Should people be allowed to bring guns on college campuses? | The Tylt

Should people be allowed to bring guns on college campuses?

Gun rights activists are pushing for college campuses to allow students, faculty and staff to carry guns on school grounds. Critics believe people should have the option and ability to protect themselves if they so choose. The world is dangerous and we need to pack some heat. But some students and teachers say having more guns on campus will only lead to more violence. Adding more guns to the equation is not the solution. What do you think? 🔫

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Should people be allowed to bring guns on college campuses?
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Should people be allowed to bring guns on college campuses?
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AJ+ explores both sides of the campus carry issue in this video. 

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Proponents of carrying guns on campus say the world we live in is dangerous. More and more, colleges and universities are targets for horrible attacks and crimes. It's immoral to prevent people from protecting themselves. Like with concealed carry permits, gun owners should have the choice to keep a gun on them to save their own livesif it comes down to that. It's their Second Amendment right.

Many states already allow citizens to carry guns in public after the acquiring the proper permit, background checks and training. Expanding that right to college campuses makes sense—it's no different than carrying a gun in a supermarket. 

NRA lobbyist Marion Hammer said:

Police can’t stop the crime, only the victim has a chance to stop it.
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Many are fundamentally against the idea of having armed students or faculty in the classroom for a variety of reasons. 

Some faculty think students and teachers carrying guns could affect the discourse in classrooms in a negative way. Students may feel uncomfortable engaging with difficult topics, or expressing unpopular opinions, if they know someone in the room could have a gun. Judith McDaniel, a professor at the University of Arizona, wrote about a difficult classroom discussion she recently had. She says knowing some her students were carrying firearms would fundamentally change how she teaches:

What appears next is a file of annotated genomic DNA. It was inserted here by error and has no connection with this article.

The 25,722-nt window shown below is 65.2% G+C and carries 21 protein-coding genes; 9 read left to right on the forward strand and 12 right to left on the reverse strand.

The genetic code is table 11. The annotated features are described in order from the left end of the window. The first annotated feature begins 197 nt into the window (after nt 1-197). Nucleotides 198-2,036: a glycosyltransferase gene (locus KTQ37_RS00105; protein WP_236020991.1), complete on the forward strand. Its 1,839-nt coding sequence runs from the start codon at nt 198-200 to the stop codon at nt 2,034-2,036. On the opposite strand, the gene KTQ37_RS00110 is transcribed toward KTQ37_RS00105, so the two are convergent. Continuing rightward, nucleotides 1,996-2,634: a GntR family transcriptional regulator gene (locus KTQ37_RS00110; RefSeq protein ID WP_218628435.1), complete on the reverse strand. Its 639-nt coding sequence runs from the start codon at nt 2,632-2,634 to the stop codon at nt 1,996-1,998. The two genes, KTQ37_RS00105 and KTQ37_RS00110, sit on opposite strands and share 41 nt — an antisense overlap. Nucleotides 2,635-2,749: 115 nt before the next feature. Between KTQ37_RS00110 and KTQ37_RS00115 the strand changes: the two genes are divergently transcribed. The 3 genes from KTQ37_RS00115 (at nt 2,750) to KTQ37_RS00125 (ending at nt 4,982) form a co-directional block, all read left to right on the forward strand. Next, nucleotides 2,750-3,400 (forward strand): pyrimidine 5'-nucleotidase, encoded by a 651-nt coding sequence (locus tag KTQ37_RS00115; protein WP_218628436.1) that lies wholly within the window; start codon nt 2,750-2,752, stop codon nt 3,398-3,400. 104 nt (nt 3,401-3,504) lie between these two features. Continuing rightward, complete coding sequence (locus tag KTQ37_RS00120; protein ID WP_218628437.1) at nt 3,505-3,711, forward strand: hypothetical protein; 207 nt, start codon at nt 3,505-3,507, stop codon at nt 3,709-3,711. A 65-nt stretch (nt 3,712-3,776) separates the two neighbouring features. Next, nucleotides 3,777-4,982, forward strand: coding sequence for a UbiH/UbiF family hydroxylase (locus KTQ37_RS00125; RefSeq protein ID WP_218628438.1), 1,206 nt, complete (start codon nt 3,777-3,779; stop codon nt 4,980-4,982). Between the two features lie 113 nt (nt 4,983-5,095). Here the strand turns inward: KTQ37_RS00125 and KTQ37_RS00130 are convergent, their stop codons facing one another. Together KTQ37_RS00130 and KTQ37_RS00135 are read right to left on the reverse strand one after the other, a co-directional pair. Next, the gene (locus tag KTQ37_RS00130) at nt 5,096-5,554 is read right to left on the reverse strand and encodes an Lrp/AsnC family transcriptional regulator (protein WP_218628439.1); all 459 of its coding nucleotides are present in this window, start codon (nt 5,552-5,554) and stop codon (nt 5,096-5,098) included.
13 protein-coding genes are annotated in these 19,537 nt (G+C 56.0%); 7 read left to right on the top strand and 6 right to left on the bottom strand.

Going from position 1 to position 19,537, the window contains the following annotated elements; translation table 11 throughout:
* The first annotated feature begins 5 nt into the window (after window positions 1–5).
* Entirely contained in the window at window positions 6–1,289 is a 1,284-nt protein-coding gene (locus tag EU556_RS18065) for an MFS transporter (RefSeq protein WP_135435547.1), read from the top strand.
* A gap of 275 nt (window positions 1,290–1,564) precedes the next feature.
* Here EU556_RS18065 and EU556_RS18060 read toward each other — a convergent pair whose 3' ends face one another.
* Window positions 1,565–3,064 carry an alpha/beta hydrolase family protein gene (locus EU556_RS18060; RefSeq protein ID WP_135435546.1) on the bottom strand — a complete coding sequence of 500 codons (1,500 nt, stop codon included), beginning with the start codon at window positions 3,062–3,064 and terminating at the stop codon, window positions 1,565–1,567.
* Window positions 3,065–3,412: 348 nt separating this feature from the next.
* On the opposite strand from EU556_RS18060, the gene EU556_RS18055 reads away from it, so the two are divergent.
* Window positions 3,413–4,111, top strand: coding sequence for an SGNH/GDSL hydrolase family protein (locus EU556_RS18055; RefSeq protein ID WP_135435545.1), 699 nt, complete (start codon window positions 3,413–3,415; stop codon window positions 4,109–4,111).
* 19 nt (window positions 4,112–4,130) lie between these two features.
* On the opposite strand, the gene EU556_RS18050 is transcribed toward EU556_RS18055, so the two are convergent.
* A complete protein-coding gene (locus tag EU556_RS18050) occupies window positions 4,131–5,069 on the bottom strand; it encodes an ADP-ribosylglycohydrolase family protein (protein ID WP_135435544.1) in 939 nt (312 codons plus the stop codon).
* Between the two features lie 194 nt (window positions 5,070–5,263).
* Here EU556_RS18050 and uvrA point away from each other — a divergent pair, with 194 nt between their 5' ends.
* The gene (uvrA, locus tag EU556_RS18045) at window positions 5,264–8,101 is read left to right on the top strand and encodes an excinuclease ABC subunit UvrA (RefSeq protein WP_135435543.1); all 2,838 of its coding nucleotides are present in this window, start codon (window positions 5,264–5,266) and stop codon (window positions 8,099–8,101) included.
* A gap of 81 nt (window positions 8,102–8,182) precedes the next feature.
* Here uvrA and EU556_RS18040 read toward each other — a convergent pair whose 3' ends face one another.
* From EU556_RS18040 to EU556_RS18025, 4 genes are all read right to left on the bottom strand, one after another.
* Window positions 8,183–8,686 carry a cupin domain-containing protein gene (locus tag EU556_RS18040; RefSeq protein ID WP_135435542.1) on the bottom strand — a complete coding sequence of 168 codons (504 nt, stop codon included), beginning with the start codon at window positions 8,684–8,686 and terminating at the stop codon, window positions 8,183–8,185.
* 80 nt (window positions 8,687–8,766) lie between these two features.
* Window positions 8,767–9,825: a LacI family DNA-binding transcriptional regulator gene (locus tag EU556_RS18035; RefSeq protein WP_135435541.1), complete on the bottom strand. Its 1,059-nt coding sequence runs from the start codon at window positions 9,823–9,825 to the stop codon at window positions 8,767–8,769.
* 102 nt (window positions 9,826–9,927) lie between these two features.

Would I have held the same class today if I had known there were possibly guns among some of my students? What would I have been looking for as I guided the conversation about racism and lynching? Would symptoms of discomfort have looked different to me?
I don’t know. And I don’t want to know. My job is to teach. To me, that means allowing students to explore ideas that are not easy or popular or safe. Teaching means taking risks and encouraging others to do the same as we search for the deeper meaning, the more elusive truths, the harder lessons.

Others say the simple fact of having more guns around drastically increases the chance of something bad happening. They say the hypothetical scenario where the "good guy with the gun" takes out the bad guy doesn't really happen. What's more likely to happen is that by the time law enforcement arrives, they'll have to work twice as hard to differentiate between armed students and armed assailants. There's a reason why police officials and university leaders want guns off campus.

Perry and Thrasher are not alone. In fact, the entire State University System of Florida opposes concealed carry on campus. And university police chiefs all over the country agree: in a 2009 poll, only 5% thought that allowing students to carry guns on campus would prevent shootings. Ninety-five percent of college presidents oppose guns on campus. And in 2013, a poll of students at 15 Midwestern colleges found that 78% opposed concealed guns on campus, too.
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FINAL RESULTS
Culture
Should people be allowed to bring guns on college campuses?
A festive crown for the winner
#NoGunsOnCampus
#ExpandCampusCarry